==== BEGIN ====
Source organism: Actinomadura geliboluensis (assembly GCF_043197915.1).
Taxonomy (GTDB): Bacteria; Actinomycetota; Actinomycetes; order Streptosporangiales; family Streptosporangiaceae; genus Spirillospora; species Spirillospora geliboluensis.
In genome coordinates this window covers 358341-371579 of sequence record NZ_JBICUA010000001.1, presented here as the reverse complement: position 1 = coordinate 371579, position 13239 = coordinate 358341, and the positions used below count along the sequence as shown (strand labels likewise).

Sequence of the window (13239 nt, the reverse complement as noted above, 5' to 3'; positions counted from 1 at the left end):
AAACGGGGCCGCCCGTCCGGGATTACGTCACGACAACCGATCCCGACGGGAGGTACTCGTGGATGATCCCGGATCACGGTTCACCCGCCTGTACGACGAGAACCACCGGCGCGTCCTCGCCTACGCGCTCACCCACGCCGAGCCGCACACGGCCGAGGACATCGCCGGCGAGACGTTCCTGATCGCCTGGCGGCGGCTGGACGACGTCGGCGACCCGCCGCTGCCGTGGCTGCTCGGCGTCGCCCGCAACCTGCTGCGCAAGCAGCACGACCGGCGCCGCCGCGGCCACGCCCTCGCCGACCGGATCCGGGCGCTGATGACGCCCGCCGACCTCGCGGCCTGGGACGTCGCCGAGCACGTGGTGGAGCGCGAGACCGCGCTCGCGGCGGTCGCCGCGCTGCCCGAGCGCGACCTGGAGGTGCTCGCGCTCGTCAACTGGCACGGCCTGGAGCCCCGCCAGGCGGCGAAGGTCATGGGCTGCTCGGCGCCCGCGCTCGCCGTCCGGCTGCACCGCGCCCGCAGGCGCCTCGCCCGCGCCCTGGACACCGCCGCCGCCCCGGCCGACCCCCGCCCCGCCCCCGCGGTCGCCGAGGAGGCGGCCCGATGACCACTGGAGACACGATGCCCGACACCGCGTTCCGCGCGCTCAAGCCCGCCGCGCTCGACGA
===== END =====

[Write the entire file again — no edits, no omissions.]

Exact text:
Source organism: Actinomadura geliboluensis (assembly GCF_043197915.1).
Taxonomy (GTDB): Bacteria; Actinomycetota; Actinomycetes; order Streptosporangiales; family Streptosporangiaceae; genus Spirillospora; species Spirillospora geliboluensis.
In genome coordinates this window covers 358341-371579 of sequence record NZ_JBICUA010000001.1, presented here as the reverse complement: position 1 = coordinate 371579, position 13239 = coordinate 358341, and the positions used below count along the sequence as shown (strand labels likewise).

Sequence of the window (13239 nt, the reverse complement as noted above, 5' to 3'; positions counted from 1 at the left end):
AAACGGGGCCGCCCGTCCGGGATTACGTCACGACAACCGATCCCGACGGGAGGTACTCGTGGATGATCCCGGATCACGGTTCACCCGCCTGTACGACGAGAACCACCGGCGCGTCCTCGCCTACGCGCTCACCCACGCCGAGCCGCACACGGCCGAGGACATCGCCGGCGAGACGTTCCTGATCGCCTGGCGGCGGCTGGACGACGTCGGCGACCCGCCGCTGCCGTGGCTGCTCGGCGTCGCCCGCAACCTGCTGCGCAAGCAGCACGACCGGCGCCGCCGCGGCCACGCCCTCGCCGACCGGATCCGGGCGCTGATGACGCCCGCCGACCTCGCGGCCTGGGACGTCGCCGAGCACGTGGTGGAGCGCGAGACCGCGCTCGCGGCGGTCGCCGCGCTGCCCGAGCGCGACCTGGAGGTGCTCGCGCTCGTCAACTGGCACGGCCTGGAGCCCCGCCAGGCGGCGAAGGTCATGGGCTGCTCGGCGCCCGCGCTCGCCGTCCGGCTGCACCGCGCCCGCAGGCGCCTCGCCCGCGCCCTGGACACCGCCGCCGCCCCGGCCGACCCCCGCCCCGCCCCCGCGGTCGCCGAGGAGGCGGCCCGATGACCACTGGAGACACGATGCCCGACACCGCGTTCCGCGCGCTCAAGCCCGCCGCGCTCGACGA